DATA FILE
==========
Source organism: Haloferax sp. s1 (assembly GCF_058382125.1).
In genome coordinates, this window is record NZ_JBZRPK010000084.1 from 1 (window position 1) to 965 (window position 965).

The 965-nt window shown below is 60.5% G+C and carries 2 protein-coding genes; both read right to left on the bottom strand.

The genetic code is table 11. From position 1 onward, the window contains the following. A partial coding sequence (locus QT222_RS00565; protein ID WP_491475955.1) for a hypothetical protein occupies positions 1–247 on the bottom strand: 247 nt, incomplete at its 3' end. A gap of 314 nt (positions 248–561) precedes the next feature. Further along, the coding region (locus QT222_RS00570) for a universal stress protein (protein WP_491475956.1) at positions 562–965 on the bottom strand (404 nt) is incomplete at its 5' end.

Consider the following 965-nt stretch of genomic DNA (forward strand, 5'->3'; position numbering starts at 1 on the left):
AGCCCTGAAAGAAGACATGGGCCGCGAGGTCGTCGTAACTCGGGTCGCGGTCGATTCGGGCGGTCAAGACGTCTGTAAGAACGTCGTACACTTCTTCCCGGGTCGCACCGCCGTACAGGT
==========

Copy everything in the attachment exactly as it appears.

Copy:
Source organism: Haloferax sp. s1 (assembly GCF_058382125.1).
In genome coordinates, this window is record NZ_JBZRPK010000084.1 from 1 (window position 1) to 965 (window position 965).

The 965-nt window shown below is 60.5% G+C and carries 2 protein-coding genes; both read right to left on the bottom strand.

The genetic code is table 11. From position 1 onward, the window contains the following. A partial coding sequence (locus QT222_RS00565; protein ID WP_491475955.1) for a hypothetical protein occupies positions 1–247 on the bottom strand: 247 nt, incomplete at its 3' end. A gap of 314 nt (positions 248–561) precedes the next feature. Further along, the coding region (locus QT222_RS00570) for a universal stress protein (protein WP_491475956.1) at positions 562–965 on the bottom strand (404 nt) is incomplete at its 5' end.

Consider the following 965-nt stretch of genomic DNA (forward strand, 5'->3'; position numbering starts at 1 on the left):
AGCCCTGAAAGAAGACATGGGCCGCGAGGTCGTCGTAACTCGGGTCGCGGTCGATTCGGGCGGTCAAGACGTCTGTAAGAACGTCGTACACTTCTTCCCGGGTCGCACCGCCGTACAGGT